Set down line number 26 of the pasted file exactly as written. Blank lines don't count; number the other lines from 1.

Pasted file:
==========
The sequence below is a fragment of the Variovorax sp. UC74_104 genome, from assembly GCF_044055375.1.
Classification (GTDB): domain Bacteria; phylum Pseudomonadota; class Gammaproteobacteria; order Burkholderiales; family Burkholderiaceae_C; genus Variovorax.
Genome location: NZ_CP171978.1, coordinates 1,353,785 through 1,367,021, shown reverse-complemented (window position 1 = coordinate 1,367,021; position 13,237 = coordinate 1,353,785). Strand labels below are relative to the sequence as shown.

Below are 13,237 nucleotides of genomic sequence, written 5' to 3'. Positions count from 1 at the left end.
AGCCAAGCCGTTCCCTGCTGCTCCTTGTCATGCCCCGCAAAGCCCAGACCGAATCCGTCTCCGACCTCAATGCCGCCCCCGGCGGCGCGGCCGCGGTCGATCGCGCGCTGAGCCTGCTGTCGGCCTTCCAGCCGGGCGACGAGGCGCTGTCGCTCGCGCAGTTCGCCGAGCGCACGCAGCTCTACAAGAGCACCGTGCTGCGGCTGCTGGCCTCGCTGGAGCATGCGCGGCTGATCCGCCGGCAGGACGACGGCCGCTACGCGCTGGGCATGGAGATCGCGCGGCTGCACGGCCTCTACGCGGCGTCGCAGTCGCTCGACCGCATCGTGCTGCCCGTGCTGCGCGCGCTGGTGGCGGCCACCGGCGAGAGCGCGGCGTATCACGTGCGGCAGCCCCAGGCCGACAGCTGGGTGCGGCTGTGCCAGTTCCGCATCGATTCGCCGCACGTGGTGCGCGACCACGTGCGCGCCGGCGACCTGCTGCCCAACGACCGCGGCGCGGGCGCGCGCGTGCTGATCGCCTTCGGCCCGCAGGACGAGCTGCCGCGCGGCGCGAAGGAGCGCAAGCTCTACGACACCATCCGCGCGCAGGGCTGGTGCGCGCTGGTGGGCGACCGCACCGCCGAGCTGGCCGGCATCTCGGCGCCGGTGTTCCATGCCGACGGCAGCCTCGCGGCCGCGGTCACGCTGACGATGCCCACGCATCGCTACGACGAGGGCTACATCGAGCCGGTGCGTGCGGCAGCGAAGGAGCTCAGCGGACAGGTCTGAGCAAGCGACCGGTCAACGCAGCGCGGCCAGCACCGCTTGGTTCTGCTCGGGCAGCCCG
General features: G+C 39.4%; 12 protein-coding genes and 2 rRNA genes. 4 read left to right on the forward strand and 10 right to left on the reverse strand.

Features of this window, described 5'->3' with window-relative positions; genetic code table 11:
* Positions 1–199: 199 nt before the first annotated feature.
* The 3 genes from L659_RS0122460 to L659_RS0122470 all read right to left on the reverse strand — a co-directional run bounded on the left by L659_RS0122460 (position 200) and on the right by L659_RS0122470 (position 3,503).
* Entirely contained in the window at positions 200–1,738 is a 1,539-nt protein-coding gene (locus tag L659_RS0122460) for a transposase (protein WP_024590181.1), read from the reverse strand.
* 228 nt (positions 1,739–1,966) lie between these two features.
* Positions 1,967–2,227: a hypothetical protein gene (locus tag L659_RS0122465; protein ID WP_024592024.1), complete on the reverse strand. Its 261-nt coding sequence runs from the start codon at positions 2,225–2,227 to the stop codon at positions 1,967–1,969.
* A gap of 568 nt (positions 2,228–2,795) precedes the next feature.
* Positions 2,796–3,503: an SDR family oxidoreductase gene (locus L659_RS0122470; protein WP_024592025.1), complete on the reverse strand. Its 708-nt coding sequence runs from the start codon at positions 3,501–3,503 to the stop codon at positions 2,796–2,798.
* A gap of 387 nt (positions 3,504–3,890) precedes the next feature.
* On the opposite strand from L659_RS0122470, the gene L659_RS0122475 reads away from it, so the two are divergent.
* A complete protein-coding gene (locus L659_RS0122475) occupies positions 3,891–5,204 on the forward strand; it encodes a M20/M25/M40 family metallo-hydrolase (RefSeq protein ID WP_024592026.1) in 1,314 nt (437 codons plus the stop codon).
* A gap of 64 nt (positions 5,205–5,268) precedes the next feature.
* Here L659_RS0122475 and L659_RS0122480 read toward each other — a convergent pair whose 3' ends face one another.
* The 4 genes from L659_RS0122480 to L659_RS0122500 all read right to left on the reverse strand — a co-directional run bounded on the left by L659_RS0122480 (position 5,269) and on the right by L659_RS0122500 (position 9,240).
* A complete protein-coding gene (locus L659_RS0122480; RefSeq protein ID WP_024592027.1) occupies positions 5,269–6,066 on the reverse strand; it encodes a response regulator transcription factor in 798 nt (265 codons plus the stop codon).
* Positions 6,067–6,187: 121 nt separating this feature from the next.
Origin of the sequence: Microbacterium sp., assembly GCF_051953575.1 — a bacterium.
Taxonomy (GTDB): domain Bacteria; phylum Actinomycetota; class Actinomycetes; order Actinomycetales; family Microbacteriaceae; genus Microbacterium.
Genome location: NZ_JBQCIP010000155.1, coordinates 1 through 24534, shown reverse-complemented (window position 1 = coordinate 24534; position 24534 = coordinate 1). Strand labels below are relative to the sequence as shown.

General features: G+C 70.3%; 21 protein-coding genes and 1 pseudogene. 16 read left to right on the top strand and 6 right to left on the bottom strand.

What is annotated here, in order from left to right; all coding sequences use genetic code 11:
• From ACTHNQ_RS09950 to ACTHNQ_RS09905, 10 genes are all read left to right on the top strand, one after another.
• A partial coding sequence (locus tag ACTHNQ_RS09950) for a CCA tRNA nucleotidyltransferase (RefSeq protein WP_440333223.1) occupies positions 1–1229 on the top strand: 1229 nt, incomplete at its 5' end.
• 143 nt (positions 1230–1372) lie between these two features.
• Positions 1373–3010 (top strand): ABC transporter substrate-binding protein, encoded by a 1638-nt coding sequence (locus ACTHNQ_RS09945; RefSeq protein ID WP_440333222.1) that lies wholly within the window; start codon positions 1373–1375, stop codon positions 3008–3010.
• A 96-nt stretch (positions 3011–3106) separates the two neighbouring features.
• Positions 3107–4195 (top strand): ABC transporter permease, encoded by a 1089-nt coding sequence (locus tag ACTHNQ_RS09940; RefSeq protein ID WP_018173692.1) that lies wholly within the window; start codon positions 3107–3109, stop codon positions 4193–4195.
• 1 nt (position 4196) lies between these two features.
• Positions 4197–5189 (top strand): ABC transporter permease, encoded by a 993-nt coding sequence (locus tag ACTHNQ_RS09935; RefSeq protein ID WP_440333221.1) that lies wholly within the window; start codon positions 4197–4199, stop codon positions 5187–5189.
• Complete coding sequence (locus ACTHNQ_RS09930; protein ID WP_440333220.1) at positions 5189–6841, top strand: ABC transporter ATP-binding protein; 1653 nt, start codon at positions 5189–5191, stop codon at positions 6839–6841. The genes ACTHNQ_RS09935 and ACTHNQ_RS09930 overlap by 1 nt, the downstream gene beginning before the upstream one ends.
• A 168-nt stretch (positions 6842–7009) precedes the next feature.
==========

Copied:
General features: G+C 70.3%; 21 protein-coding genes and 1 pseudogene. 16 read left to right on the top strand and 6 right to left on the bottom strand.